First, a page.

Iowa is known for its rolling plains and farmlands – and its changeable weather. The state has hot summers, cold winters and wet springs and falls, and that means drivers need to be alert and cautious as they go.
These are some of the most common weather-related hazards drivers in this state tend to encounter at different points throughout the year.
Iowa winters are notorious for their heavy snowfall, icy roads and freezing temperatures. In fact, at least one study declared Iowa “the 7th most dangerous state” for driving in the snow. Snowstorms can make driving conditions extremely hazardous, reducing visibility and causing slippery roads, while accumulated snow and ice can lead to spin outs and multi-car accidents. To cope with this weather:
- Equip your vehicle with winter tires or chains.
- Maintain a safe following distance.
- Drive at reduced speeds.
It’s also smart to always keep an emergency kit in your car with essentials like blankets, snacks, and a flashlight – just in case you get stranded behind a wreck or the road becomes impassable for a while.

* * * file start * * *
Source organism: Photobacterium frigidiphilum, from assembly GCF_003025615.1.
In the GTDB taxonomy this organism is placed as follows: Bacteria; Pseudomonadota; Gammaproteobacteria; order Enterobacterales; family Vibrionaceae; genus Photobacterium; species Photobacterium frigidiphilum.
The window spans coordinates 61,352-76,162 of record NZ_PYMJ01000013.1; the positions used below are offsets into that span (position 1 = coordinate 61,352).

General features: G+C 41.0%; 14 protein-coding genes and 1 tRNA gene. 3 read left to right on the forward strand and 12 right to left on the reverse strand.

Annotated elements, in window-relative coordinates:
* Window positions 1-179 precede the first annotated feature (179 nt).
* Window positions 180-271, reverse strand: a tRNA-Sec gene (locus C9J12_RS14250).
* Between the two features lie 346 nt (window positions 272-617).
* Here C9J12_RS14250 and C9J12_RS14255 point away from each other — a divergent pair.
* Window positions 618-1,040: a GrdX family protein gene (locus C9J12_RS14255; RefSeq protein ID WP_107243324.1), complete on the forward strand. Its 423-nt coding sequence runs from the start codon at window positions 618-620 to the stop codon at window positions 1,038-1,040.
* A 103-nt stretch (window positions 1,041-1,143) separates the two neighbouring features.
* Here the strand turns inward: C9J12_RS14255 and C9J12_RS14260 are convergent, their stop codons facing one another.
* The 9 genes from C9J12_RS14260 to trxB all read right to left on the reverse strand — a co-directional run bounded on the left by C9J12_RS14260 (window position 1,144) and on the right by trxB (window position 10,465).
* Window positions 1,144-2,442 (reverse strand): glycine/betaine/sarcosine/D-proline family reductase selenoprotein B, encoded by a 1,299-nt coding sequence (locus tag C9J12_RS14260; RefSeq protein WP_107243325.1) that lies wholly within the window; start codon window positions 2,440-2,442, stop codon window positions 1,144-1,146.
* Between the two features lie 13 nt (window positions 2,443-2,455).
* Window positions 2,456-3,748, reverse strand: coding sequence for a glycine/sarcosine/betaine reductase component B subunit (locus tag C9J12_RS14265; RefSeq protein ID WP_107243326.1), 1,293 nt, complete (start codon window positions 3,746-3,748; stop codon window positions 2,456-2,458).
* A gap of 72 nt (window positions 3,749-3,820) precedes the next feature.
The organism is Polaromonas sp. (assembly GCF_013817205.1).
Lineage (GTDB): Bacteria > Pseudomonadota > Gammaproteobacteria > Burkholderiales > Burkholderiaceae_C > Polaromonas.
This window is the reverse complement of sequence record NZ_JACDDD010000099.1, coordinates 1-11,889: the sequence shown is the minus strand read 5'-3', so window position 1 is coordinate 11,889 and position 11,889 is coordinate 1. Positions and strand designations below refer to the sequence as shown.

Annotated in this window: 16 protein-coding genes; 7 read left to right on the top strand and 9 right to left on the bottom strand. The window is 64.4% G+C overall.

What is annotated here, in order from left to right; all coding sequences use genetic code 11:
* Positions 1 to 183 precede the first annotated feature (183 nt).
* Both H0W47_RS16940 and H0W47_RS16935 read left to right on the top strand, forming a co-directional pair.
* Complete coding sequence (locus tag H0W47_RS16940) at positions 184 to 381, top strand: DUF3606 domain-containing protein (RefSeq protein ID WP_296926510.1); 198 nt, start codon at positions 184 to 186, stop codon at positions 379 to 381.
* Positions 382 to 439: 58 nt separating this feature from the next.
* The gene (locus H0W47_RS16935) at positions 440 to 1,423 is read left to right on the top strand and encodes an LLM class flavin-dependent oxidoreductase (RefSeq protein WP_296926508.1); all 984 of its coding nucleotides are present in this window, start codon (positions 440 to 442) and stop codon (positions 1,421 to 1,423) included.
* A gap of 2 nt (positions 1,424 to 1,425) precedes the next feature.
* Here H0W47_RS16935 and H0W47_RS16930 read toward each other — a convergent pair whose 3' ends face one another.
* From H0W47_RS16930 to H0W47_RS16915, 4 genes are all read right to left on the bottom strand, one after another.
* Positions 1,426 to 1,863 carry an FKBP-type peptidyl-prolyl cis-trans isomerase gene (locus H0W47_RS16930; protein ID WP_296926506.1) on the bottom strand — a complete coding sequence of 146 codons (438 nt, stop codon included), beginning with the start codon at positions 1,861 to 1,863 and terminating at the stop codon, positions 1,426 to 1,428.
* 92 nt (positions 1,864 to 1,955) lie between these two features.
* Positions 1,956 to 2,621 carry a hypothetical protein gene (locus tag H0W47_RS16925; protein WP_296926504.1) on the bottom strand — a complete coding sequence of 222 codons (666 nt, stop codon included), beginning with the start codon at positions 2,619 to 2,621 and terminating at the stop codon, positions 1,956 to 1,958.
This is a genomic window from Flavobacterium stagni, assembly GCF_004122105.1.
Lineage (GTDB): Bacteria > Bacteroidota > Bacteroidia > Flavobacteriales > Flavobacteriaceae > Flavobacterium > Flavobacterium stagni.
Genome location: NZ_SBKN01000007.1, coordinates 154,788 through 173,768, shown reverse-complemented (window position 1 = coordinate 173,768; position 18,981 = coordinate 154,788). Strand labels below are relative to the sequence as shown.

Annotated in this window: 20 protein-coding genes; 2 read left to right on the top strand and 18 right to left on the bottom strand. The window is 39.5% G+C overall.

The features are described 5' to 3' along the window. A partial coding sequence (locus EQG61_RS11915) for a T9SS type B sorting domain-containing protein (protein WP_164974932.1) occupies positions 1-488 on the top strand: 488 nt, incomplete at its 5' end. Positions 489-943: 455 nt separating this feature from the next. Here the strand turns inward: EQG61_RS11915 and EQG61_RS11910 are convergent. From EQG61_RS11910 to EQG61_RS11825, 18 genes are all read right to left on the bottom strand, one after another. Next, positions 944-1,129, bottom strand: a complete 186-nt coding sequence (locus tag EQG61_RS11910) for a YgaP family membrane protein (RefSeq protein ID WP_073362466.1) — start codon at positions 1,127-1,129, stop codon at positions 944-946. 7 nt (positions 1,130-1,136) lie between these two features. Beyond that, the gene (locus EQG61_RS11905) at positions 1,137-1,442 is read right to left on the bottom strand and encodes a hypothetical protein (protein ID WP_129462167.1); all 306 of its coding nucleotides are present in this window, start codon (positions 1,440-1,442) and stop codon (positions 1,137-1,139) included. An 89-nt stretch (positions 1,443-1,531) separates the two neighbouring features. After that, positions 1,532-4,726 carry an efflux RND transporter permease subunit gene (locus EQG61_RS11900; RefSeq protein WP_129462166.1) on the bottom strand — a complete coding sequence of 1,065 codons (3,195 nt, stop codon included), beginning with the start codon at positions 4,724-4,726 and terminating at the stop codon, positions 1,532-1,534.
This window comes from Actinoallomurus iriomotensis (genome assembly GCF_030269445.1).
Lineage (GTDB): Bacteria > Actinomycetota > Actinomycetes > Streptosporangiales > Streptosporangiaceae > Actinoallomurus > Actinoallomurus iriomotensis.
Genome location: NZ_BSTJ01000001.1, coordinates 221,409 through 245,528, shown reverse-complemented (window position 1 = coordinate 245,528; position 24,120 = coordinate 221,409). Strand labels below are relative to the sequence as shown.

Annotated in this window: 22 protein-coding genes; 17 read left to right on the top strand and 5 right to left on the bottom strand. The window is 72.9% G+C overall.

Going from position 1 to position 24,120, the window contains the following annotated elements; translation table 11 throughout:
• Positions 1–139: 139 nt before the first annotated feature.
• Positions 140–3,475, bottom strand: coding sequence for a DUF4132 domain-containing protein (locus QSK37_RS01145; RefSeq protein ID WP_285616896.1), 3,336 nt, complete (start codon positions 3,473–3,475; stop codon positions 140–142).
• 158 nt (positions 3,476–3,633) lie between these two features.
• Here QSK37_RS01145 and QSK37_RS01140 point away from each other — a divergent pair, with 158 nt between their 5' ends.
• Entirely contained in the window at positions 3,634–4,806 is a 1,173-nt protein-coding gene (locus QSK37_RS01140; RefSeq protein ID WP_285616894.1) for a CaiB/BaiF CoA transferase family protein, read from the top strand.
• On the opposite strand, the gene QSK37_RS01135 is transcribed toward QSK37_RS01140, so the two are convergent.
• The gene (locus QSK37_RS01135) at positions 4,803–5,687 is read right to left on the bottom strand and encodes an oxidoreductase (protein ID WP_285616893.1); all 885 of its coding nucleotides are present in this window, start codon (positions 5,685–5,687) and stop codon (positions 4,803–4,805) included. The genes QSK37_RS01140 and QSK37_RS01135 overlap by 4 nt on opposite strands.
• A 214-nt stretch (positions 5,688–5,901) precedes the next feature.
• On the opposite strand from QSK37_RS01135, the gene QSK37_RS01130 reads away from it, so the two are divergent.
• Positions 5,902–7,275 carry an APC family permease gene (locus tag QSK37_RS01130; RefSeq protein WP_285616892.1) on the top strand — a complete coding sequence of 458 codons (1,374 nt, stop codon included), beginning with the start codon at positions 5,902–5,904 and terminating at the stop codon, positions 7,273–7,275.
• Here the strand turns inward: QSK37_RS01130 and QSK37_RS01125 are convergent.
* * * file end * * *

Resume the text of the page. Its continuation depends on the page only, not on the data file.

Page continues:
When rain freezes on contact with cold surfaces, it creates a thin, invisible layer of ice known as “black ice.” Black ice is treacherous because it can catch drivers off guard, causing them to lose control of their vehicles very easily. To handle freezing rain and icy conditions:
- Slow down and avoid sudden movements
- Use caution when driving over bridges and overpasses, as they freeze first
It always helps to keep your windshield and mirrors clear of ice and remind yourself not to panic if you feel your wheels slip, since overcorrecting your course or slamming on the brakes can cause your vehicle to spin out.
Fog is another weather condition that’s particularly common in Iowa winters, and it can creep up on drivers rather suddenly. Fog can reduce visibility on the road to just a few feet, making it difficult to see other vehicles or obstacles on the road. When you are stuck driving through fog:
- Use your low-beam headlights to increase visibility
- Reduce your speed significantly
If you can, pull over and find a place to rest for a little while to see if the fog lifts. If you can’t, make sure you stay focused and attentive, avoiding all distractions.
In poor weather conditions, car accidents are common – and it may not be easy to determine who is at fault. That’s just one of the reasons why it’s so important to take appropriate steps to protect your legal interests if you’ve been injured. If you don’t seek legal guidance to help you properly determine liability, you may not be able to secure any compensation that is rightfully yours.